Ripples in Spacetime: Unraveling the Secrets of Gravitational Waves

Black Hole Merger Gravitational Waves Concept Illustration

When black holes collide, they produce gravitational waves detectable on Earth. Although theorized by Einstein in 1916, they were not directly observed until 2015. Modern research contrasts older models with new data, revealing that these waves do interact. This knowledge refines our models and challenges the full scope of general relativity in explaining black hole properties.

When two black holes collide, the impact is so big that we can detect it all the way here on Earth. These objects are so immense that their collisions send ripples through spacetime itself. Scientists call these ripples gravitational waves. Although Albert Einstein predicted the idea of gravitational waves all the way back in 1916, physicists didn’t directly detect them until 2015 at LIGO (the Laser Interferometer Gravitational-Wave Observatory). Now, scientists supported by the Department of Energy’s Office of Science along with several other federal agencies are working to better understand these gravitational waves and what they can tell us about black holes.

The Complexity of Black Hole Collisions

Along with being very powerful, these collisions have incredibly complex physics. To be accurate, the computer simulations of them must be complex as well. The simulations need to include every step of the process: black holes spiraling towards each other, merging, becoming a distorted black hole, and then settling down into a single black hole. This process is so complex that scientists need supercomputers to run the simulations.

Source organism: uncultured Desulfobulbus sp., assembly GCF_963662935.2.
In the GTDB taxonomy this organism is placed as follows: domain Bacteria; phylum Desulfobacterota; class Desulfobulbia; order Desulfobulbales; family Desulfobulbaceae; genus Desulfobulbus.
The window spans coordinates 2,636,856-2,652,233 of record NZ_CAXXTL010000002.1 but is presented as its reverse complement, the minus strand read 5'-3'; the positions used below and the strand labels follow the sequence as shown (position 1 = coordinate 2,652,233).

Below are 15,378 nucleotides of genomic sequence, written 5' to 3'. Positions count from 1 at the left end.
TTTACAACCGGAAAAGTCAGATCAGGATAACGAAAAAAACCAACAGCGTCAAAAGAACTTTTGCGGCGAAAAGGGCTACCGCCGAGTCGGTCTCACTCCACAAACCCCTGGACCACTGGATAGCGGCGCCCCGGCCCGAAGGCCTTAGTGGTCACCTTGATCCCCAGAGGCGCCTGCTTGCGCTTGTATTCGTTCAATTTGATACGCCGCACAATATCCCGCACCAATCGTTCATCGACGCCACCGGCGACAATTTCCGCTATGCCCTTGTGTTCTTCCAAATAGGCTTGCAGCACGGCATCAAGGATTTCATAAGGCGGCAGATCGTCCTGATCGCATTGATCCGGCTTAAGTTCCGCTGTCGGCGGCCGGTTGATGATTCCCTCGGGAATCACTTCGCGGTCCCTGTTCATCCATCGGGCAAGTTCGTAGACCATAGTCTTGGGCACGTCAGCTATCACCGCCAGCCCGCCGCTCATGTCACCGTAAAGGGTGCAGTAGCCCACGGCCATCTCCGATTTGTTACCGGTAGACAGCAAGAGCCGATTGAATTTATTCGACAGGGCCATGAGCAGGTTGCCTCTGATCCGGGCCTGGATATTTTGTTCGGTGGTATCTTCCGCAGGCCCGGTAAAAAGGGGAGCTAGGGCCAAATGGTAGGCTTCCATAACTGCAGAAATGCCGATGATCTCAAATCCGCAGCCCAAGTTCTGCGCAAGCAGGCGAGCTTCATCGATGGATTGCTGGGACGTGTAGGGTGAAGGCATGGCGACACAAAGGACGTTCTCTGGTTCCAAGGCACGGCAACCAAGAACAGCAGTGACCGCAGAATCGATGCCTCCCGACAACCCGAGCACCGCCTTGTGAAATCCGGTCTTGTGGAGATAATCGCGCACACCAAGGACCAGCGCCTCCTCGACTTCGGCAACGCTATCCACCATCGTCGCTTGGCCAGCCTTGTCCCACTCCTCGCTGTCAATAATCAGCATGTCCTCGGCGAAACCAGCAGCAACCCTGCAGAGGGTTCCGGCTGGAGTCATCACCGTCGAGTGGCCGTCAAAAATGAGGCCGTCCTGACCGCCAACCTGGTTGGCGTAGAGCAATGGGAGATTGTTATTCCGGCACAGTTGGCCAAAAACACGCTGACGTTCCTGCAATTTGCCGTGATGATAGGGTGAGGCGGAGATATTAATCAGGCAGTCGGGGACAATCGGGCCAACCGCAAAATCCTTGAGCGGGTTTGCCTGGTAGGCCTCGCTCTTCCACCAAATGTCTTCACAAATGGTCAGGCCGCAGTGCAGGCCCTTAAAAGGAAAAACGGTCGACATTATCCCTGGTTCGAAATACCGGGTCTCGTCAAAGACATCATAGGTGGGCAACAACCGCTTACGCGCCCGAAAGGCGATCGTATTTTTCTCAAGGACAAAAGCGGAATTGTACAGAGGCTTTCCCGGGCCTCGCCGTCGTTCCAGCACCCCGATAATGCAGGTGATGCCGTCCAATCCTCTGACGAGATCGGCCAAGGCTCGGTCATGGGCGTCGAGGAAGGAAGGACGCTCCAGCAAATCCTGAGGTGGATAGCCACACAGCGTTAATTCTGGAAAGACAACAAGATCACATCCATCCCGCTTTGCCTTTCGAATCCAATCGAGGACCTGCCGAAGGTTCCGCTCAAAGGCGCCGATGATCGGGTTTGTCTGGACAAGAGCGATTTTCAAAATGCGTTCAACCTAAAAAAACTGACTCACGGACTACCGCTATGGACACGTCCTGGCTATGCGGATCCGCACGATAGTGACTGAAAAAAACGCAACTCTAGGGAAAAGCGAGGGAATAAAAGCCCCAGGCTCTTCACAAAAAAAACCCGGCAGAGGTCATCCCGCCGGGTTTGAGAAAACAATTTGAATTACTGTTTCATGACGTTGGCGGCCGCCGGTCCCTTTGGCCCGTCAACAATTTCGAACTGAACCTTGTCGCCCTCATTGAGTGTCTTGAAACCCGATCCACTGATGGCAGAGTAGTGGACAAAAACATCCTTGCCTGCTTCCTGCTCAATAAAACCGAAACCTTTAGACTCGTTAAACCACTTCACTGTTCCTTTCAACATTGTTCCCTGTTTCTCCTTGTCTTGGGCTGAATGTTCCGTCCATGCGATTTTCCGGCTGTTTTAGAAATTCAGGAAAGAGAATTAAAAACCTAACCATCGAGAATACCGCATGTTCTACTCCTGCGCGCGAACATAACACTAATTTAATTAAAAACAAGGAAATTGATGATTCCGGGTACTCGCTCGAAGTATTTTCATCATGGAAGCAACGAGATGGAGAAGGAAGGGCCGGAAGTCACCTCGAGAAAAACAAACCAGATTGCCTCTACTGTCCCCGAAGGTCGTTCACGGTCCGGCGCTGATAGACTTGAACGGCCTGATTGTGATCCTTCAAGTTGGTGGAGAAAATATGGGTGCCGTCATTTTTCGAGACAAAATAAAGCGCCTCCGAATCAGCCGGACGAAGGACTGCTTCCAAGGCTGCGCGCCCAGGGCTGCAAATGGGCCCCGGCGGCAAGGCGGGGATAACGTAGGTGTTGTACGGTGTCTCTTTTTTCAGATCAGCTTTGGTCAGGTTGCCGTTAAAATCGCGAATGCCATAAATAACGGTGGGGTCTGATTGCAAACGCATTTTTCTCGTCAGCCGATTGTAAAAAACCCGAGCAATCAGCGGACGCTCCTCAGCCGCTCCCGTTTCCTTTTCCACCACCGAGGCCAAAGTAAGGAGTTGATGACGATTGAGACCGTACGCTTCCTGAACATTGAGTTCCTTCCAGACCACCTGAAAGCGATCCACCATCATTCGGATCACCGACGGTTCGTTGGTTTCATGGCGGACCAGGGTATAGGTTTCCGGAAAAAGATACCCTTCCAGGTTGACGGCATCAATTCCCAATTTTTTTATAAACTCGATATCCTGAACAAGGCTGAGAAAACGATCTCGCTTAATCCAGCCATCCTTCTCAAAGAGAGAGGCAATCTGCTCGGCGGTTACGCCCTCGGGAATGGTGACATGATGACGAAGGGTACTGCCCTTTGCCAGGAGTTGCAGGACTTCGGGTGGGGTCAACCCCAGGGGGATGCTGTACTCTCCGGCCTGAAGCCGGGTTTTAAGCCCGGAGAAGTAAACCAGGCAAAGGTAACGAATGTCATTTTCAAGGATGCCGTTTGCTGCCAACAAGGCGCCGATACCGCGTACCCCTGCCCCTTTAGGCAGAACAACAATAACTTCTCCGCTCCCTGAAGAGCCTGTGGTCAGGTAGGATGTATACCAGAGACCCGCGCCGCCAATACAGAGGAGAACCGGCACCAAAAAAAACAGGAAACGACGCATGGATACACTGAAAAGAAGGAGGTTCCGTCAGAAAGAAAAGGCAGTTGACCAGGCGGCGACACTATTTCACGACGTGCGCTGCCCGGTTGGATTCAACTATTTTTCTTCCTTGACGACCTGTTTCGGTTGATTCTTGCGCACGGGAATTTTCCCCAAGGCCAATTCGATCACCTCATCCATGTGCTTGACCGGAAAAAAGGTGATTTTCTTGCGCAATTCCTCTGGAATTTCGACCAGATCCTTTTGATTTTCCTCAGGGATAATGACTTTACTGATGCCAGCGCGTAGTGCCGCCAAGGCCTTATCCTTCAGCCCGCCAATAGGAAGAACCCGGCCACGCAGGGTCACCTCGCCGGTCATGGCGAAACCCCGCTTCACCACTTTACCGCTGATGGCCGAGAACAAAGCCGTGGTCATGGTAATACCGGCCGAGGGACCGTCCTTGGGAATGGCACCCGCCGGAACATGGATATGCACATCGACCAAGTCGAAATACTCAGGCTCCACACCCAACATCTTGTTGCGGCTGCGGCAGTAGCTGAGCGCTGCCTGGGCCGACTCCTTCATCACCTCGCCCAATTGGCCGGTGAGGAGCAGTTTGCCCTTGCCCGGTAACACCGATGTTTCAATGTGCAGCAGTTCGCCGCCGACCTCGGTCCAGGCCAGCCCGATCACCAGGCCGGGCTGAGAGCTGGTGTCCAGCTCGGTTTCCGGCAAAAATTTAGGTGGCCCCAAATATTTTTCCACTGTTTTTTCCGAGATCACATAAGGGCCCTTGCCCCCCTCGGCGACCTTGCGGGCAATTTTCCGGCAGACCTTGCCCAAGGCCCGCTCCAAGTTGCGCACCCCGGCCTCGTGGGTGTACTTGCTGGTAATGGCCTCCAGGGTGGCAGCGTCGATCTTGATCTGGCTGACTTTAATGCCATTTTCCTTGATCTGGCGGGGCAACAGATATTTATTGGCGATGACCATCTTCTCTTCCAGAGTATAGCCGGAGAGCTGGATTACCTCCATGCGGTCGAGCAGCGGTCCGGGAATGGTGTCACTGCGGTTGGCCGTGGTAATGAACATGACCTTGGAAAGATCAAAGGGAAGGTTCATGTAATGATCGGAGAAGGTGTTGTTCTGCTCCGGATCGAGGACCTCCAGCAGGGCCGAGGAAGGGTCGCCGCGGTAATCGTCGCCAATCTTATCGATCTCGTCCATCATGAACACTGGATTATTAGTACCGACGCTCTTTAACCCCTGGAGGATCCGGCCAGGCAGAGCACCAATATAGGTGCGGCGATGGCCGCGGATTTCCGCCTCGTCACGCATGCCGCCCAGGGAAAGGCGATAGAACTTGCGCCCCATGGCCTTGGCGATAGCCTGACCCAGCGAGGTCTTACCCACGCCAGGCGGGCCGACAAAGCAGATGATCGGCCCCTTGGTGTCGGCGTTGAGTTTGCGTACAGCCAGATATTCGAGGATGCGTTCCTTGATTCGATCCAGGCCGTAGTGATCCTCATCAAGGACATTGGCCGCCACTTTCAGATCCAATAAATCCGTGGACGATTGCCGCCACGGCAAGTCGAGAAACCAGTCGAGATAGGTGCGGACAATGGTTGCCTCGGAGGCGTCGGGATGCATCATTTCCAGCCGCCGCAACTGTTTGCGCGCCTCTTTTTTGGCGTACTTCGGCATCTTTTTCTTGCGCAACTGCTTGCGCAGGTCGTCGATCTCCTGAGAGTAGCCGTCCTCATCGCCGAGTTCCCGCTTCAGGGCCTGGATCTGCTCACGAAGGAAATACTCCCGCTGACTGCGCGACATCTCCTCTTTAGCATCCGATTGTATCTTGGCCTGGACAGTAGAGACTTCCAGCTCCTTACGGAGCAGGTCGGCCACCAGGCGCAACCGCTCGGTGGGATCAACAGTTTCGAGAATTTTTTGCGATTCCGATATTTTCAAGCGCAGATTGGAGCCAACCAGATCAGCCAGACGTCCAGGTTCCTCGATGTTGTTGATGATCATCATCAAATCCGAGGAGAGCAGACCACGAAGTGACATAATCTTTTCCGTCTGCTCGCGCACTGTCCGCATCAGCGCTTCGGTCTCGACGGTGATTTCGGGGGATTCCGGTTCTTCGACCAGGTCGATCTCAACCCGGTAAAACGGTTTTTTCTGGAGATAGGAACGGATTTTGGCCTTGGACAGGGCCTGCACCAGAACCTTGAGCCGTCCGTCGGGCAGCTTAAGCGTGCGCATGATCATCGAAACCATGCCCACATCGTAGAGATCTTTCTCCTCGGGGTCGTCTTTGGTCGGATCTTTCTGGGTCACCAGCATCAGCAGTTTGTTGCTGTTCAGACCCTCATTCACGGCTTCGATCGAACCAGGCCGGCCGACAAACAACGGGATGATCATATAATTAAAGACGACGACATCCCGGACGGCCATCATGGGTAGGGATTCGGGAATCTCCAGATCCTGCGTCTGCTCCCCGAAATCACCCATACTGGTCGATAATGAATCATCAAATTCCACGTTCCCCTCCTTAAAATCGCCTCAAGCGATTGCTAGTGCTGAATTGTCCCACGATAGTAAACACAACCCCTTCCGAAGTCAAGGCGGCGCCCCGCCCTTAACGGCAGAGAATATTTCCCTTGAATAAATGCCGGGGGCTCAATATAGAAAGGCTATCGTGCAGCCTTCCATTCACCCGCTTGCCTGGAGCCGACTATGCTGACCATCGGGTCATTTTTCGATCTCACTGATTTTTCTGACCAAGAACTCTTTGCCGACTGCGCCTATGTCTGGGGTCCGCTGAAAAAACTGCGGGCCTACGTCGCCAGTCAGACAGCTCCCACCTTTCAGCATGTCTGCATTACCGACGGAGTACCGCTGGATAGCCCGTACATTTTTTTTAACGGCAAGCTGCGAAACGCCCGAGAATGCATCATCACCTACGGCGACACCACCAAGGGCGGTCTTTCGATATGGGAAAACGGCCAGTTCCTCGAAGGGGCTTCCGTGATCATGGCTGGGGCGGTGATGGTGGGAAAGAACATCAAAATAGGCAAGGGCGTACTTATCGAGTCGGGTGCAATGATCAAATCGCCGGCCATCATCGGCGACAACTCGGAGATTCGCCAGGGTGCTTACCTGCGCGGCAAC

Two Black Holes Merging Simulation Simulating eXtreme Spacetimes

Two black holes are about to merge in this still from a simulation produced by the Simulating eXtreme Spacetimes, or SXS, collaboration using supercomputers. As the black holes spiral together, they produce ripples in space and time called gravitational waves. Credit: SXS Lensing/Simulating eXtreme Spacetimes Collaboration

The physicists then compare the numerical data from these simulations to models of the process. Older versions of the models showed the gravitational waves not influencing or interacting with each other. However, scientists suspected this wasn’t accurate. Think about two people standing next to each other in a pool, making waves. If each one of them is making very small waves, it’s possible the waves won’t interfere with each other. They’ll die out before they interact. But, if both people are making large waves, the waves will crash into each other and create new waves. Knowing that the collisions produce strong gravitational waves, scientists thought that they would interact with each other – it just wasn’t showing up.

New Insights into Gravitational Wave Interactions

A team of researchers from the California Institute of Technology (Caltech), Columbia University, University of Mississippi, Cornell University, and the Max Planck Institute for Gravitational Physics ran a new, more detailed analysis of these numerical outputs. This analysis showed evidence of gravitational waves interacting with each other, as expected. Each wave causes the others to change slightly. The interactions create new types of waves with their own independent frequencies. These new waves are smaller, more chaotic, and more unpredictable than the original ones. By including this feature in the models, the scientists can more accurately describe what the numerical outputs are telling them.